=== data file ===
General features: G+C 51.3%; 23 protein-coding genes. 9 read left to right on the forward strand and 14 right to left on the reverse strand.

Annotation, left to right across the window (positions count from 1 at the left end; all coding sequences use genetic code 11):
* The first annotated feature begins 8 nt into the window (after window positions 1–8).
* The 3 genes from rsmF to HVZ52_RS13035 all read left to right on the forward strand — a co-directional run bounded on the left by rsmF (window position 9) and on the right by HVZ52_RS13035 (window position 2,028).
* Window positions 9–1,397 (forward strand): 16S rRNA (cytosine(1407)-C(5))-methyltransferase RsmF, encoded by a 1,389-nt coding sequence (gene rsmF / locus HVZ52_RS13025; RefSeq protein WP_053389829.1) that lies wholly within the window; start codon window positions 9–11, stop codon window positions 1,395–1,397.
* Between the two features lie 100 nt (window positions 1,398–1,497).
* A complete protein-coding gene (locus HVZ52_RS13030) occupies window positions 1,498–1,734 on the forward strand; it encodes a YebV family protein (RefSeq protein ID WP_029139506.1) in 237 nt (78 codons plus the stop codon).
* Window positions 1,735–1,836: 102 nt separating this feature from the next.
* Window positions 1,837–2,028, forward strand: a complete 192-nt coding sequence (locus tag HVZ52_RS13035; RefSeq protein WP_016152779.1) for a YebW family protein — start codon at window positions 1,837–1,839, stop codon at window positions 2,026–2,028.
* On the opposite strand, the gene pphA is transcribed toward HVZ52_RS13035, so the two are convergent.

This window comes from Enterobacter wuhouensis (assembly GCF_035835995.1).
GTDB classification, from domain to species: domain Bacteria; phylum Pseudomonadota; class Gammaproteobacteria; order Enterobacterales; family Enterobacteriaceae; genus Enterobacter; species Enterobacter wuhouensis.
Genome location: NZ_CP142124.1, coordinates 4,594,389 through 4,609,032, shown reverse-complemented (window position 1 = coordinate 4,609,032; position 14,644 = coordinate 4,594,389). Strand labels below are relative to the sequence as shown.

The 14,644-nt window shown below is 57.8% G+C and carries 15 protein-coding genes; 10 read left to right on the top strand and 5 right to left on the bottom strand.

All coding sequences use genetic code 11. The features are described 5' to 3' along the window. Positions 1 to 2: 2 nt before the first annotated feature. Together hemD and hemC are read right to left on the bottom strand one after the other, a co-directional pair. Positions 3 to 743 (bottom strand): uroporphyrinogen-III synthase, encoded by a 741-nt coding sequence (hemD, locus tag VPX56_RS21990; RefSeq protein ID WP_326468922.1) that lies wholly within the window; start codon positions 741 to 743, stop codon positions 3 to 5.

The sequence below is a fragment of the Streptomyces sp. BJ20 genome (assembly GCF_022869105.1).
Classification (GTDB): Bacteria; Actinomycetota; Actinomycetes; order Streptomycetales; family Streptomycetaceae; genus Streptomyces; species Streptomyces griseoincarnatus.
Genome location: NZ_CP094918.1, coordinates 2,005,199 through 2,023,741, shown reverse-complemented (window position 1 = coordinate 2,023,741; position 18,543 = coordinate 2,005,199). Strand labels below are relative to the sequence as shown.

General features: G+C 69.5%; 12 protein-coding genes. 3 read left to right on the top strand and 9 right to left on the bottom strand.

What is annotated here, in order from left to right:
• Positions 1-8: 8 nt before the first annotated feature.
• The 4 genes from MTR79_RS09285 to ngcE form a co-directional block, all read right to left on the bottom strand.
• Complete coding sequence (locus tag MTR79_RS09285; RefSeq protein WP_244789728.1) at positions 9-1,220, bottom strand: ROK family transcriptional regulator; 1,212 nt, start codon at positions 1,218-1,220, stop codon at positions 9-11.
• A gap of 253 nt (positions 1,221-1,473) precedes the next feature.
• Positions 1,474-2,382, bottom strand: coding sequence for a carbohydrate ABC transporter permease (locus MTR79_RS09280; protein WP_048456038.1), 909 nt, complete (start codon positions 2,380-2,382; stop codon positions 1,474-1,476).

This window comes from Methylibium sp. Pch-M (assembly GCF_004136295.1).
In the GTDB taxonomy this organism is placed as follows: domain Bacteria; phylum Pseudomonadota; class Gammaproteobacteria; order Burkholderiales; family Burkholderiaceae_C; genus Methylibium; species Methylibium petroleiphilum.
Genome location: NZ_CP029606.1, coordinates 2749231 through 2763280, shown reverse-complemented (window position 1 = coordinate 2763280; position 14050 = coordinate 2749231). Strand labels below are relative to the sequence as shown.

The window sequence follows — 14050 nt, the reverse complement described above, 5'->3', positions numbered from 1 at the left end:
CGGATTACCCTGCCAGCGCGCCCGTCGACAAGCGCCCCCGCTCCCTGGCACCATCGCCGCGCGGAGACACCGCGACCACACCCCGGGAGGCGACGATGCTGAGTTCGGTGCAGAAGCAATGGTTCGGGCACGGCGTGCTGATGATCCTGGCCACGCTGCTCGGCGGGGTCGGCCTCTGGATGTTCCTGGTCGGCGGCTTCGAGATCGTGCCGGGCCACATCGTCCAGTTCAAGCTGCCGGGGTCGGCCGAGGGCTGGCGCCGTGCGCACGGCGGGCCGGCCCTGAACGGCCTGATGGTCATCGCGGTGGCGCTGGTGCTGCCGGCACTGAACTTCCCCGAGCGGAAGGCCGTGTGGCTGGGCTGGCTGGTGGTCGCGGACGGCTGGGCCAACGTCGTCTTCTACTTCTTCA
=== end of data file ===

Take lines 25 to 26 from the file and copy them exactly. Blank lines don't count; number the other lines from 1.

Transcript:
• Positions 1,474-2,382, bottom strand: coding sequence for a carbohydrate ABC transporter permease (locus MTR79_RS09280; protein WP_048456038.1), 909 nt, complete (start codon positions 2,380-2,382; stop codon positions 1,474-1,476).

This window comes from Methylibium sp. Pch-M (assembly GCF_004136295.1).